This past weekend, a story unfolded in the San Francisco area about a Santa Claus, known as Santa John, who was fired from his 20-year job at Macy’s. The issue was about a joke that Santa John told two adult customers sitting on his lap (that’s another issue altogether =). He had said the joke often but this one time got him fired as the customers objected to his “knowing where all the naughty boys and girls lived.”
Now begins a story that pushes Santa John into the limelight, positions Macy’s unfavorably to a world audience, and takes a beloved watering hole, Lefty O’Douls, front and center.
Macy’s Continued Silence
In any other case, the firing of a Santa who told a raunchy joke would have blown over for Macy’s. However, this was a situation in which Santa John has been the face of Christmas for the Macy’s San Francisco flagship store for the past 20 years. As such, Santa John holds an emotional tie to many in the community which has further propelled this story beyond the Bay Area community.
And throughout all this, Macy’s continues to stay silent on this, considering this a “personnel matter”. And this is Macy’s biggest mistake. The company has failed to recognize this as a unique situation. This was an opportunity for the company to highlight their high quality of service to all customers and that they take customer satisfaction seriously. This was an opportunity to apologize for their mistake, acknowledge the 1,000 of emails and letters to rehire Santa John back, and hold a large cermony on Santa John’s return to demonstrate Macy’s Christmas spirit.
Rather, by remaining silent, Macy’s is seen as a harsh employer who fired a beloved holiday icon over one complaint despite 20 years of loyal service.
Lefty O’Doul’s Saves Santa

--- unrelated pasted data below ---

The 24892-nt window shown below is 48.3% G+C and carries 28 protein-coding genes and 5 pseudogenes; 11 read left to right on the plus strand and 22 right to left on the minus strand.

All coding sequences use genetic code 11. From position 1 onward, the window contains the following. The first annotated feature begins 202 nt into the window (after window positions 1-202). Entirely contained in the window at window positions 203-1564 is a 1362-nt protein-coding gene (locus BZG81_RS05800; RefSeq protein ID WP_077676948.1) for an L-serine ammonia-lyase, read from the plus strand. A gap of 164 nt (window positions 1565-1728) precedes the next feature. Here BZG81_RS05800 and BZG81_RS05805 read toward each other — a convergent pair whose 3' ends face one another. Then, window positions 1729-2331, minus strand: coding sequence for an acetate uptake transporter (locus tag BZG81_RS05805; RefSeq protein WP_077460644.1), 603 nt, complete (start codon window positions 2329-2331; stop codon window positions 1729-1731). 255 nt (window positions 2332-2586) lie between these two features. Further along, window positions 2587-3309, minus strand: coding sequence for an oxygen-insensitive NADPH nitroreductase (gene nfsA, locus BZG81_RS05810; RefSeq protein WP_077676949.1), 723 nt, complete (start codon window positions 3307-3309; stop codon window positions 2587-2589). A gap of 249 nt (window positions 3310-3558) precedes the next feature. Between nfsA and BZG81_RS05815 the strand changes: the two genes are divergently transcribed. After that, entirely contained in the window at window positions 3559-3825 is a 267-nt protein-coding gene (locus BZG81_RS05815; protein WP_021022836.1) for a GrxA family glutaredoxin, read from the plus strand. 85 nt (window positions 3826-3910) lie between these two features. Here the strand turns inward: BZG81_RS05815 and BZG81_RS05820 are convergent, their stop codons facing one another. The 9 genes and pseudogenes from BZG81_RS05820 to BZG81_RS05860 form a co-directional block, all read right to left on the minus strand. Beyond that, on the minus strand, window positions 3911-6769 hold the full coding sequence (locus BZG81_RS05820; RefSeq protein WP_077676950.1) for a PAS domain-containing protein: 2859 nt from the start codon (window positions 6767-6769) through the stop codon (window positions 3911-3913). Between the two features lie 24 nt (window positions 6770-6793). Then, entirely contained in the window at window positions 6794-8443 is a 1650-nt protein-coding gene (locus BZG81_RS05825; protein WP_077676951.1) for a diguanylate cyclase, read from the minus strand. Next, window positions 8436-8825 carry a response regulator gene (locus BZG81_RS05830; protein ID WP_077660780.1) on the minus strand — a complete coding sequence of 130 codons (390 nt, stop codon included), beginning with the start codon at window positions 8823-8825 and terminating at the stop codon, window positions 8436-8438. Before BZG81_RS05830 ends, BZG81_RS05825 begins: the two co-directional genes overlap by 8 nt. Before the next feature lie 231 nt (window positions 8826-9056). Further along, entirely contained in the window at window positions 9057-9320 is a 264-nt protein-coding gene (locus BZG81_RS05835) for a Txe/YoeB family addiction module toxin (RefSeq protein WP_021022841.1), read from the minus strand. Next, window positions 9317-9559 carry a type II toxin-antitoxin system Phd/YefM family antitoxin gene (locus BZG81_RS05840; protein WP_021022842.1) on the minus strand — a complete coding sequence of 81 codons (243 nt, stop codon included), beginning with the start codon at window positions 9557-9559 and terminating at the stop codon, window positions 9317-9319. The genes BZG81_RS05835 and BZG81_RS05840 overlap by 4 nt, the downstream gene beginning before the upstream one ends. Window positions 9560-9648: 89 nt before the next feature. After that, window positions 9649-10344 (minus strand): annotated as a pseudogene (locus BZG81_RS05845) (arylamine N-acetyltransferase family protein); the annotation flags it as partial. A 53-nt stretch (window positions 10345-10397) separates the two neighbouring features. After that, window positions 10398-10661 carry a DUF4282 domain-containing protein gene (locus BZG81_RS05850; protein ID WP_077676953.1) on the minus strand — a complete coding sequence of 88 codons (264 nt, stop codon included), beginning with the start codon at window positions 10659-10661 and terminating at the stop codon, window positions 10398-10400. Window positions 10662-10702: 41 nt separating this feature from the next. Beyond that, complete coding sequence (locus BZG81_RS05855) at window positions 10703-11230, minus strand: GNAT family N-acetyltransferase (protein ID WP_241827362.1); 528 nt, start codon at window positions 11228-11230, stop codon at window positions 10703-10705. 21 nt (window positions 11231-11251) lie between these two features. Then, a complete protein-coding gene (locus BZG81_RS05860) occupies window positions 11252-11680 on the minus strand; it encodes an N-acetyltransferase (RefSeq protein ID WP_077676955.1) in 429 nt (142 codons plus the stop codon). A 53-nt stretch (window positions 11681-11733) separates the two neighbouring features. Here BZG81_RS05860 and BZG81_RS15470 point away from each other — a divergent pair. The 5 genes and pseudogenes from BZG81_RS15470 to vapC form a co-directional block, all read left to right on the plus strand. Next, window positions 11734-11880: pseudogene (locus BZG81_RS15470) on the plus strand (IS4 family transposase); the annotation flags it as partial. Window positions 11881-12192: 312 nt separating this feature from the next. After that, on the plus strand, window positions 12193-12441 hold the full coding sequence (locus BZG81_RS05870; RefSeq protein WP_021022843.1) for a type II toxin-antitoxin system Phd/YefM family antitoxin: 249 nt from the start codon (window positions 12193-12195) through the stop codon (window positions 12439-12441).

If you’ve been to San Francisco, it’s very likely you’ve frequented Lefty O’Doul’s, a bar off Union Square. As the story unfolded regarding Santa John, the management at Lefty’s did a brilliant move of offering Santa John a job at the bar – double the pay and a bigger seat.
While there have been job offers for Santa John, this one captured the local media’s attention: local angle, well-known bar establishment located blocks from the very same Macy’s store, and better benefits for Santa John. And best of all, permission to tell all the jokes he wants.
This move is what David Meerman Scott highlights in his book “Real-Time Marketing & PR: How to Instantly Engage with Your Market, Connect with Customers, and Create Products that Grow Your Business.”
Conclusion: The Holiday Spirit
The story of Santa John provides a blueprint on how brands, both small and large, should and shouldn’t handle communications issues. In the new era of transparency, Macy’s could (should?) have been more open and willing to admit a possible mistake. In the end, Lefty’s demonstrated a holiday spirit that benefitted Santa John and inevitably drive more traffic and business to Lefty’s.
And in a time when money is still tight and customers more selective, I suspect that the San Francisco Macy’s year-over-year sales and traffic may dip as a result.
What do you think?